I recently wrote a review on GameStop about Monster hunter Unite, hopefully attracting more first timers to the series. Here it is, feel free to comment. I know there's a few typos, but since I can't edit the GameSpot review I decided I'd leave this one alone as well.
Best Monster Hunter on PSP. Not for everyone though.
Posted Jul 4, 2009 1:58 am GMT
Difficulty: Just Right
Time Spent: 100 or More Hours
The Bottom Line: "Best in series"
It seems professional review sights have very mixed feelings on the game. Often they sight the lack of any kind of lock-on targeting and "wonky camera controls" (thank you Gamespot for that wonderful quote.) But these "issues" are easily overcome with a little thing called "skill".
I'm going to say early that this game is not for everyone. Those used to creature comforts such as targeting and health bars may find the series too difficult and quit early. Players also used to mmo style grinding and fighting wave upon wave of grunt enemy types will also feel alienated.
The game showcases the difficulty it takes for simple humans to slay great beasts. Fighting is an exercise in restraint, one must avoid slashing wildly and wait for, or create, the oportune moments to attacks. Quests, especially ones later in the game, try to force players to work more cooperatively, making this MH much more group focused than previous titles.
The game starts off fairly slow, the beginner quests are largely used as the closest thing you'll get to a tutorial. If you're a veteran or converted over previous saved data, you could start by doing guild quests as they are more difficult.
The game quickly ramps up its difficulty though. It is assumed that the order the player undertakes quests is Village, Village G, Guild, High Rank Guild, and finally G Rank Guild. Players can do quests in any order they chose though, once they reach certain criteria such as an established rank.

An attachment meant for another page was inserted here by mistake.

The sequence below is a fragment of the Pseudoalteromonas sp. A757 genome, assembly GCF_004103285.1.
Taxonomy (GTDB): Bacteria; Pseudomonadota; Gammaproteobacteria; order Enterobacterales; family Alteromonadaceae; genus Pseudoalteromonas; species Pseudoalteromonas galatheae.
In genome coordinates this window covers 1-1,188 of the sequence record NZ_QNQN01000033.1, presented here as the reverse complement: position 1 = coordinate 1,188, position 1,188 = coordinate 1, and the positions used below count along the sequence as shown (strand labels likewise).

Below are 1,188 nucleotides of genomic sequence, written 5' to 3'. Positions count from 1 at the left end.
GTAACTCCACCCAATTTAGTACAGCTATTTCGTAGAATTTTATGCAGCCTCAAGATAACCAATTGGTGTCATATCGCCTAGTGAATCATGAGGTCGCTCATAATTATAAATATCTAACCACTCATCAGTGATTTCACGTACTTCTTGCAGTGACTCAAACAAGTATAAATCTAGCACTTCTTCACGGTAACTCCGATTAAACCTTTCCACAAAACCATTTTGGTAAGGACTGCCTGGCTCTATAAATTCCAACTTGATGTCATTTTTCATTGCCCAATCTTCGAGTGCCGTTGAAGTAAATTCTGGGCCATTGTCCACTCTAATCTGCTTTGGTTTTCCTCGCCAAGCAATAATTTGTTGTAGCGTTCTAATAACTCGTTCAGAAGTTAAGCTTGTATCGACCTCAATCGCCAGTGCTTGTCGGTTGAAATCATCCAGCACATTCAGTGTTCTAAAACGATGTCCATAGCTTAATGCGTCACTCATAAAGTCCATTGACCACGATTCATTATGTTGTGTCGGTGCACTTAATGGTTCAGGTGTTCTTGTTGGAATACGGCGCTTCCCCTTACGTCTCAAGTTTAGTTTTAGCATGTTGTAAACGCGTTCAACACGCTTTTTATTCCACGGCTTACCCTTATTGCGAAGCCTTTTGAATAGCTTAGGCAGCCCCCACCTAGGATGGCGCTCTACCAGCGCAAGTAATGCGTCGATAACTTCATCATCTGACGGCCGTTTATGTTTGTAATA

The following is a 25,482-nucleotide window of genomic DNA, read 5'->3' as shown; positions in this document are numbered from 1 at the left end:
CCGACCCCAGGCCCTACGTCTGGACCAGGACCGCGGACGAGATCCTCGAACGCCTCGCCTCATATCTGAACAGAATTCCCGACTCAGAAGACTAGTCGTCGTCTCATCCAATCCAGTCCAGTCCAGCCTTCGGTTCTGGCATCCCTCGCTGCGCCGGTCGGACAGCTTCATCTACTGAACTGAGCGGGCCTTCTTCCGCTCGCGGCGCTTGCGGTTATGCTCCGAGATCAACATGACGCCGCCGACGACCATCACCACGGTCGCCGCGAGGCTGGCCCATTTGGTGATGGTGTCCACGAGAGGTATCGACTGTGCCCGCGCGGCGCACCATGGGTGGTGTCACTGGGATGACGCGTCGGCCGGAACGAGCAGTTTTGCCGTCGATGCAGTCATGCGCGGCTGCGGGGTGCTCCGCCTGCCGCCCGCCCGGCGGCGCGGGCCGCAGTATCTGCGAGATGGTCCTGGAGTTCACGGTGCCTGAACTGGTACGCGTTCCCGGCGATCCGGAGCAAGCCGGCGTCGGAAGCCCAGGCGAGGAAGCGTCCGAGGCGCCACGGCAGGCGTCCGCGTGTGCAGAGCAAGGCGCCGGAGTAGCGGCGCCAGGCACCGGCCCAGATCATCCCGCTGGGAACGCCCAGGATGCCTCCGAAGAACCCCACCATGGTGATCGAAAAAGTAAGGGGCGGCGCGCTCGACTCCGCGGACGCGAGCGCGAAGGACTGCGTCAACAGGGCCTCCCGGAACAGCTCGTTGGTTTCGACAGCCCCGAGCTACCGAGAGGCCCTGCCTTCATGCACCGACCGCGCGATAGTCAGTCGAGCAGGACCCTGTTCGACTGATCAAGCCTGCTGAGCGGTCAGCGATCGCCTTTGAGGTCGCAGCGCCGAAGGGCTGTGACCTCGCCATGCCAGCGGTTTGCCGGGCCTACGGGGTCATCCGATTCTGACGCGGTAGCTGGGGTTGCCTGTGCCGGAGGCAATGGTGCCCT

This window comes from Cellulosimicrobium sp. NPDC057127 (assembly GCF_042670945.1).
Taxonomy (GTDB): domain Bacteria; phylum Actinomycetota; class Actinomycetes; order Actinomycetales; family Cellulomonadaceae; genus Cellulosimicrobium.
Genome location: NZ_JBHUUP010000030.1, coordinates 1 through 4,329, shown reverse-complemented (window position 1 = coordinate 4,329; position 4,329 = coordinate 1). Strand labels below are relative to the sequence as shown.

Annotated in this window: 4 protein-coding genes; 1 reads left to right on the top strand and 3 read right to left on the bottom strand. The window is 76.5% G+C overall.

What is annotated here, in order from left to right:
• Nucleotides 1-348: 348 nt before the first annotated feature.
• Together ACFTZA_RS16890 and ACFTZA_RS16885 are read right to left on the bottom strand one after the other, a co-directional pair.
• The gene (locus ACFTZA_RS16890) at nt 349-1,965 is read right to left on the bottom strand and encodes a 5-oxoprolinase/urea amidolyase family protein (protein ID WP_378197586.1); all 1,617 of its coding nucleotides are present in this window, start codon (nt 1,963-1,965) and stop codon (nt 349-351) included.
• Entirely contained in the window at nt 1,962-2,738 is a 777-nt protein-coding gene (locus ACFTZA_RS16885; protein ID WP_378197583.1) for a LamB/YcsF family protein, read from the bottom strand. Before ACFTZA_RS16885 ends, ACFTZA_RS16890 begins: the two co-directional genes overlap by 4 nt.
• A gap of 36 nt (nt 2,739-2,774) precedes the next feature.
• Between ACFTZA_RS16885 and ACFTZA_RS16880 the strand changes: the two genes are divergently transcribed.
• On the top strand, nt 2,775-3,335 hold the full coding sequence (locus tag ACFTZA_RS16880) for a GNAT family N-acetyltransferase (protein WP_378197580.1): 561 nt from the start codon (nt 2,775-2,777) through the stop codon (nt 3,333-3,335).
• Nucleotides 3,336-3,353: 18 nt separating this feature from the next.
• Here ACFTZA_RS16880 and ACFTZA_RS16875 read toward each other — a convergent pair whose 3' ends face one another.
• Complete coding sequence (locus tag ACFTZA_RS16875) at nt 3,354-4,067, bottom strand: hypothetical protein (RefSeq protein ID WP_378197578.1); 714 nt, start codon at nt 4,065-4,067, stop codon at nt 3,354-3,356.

The game features a huge amount of weapons and armor. Much of your time you are farming monsters for materials used to upgrade an existing weapon or make a brand new one. Thankfully this feels nothing like the "farming" seen in most other rpgs. Fighting Monsters is incredibly rewarding, especially when the co-op factor is in play. Solo hunters gain the help of Feyline fighters, simple npcs that gradually become better the more you use them. Though not an adaquate substitute for humans, they definetly help easy the frustration of inexpirience or the strength of end-game quests.
Hunting with a group is easily the games most enjoyable feature. Sadly though, the lack of true online multiplayer can be annoying. Thankfully, PS3 owners can download ad-hoc party and play with other online. To those of us who do not own a PS3, multiplayer can be a bit trickier. Fans often resort to downloading multiplayer clients such as Wi-fi Max or X Kai Link, which have servers with enough players to keep most players content.
Now on to the subject of lock on. Reviewers hate that the game lacks it, fans hate the thought of adding it. At the beginning the camera controls can be frustrating to beginners, which may alienate them from the series. However, after at least 10 quests to camera controls should become second nature, only hindering a player when they become boxed inbetween a monster and a wall. Lock on targeting, although making the game easier, would cheapen the expirience and make it seem more hollow. Glitches would easily occur when fighting multiple "boss monsters," most likely resulting in the camera being unable to distinguish which monster is of more importance to targeting. Manuevering the camera, despite what review sights say, is more skill related and much easier than they would lead you to believe. When I personally started playing back when Monster Hunter Freedom 1 came out, It took me 4 quests before I had camera movement down to an artform.
My single greatest problem with the game is its story. Don't get me wrong, I love fighting monsters and upgrading my gear, advancing in the quest heirchy, and improving my guild card, but sometimes I long for more. The game could easily showcase more lore. I don't necessarily need more story about my character, but more story on the world of Monster Hunter. Multiple towns and cities to visit would be great. Perhaps "unique missions" would appear from time to time with objectives that deviate from the normal hunt slay and kill. The game is fine the way it is, but with Capcom's team of writers they could craft a world wrapped in lore and legend, steeped with mystery, just begging to be explored.
Final Word. Monster Hunter Freedom Unite is not for everyone. Give the game patience early on and hopefully you real see the true value of it. It forces players to adapt, giving them the range of tools to overcome any foe. With a little patience and the help of friends by your side, perhaps you too will come to see the joy of being a Monster Hunter.
So long and Good Hunting...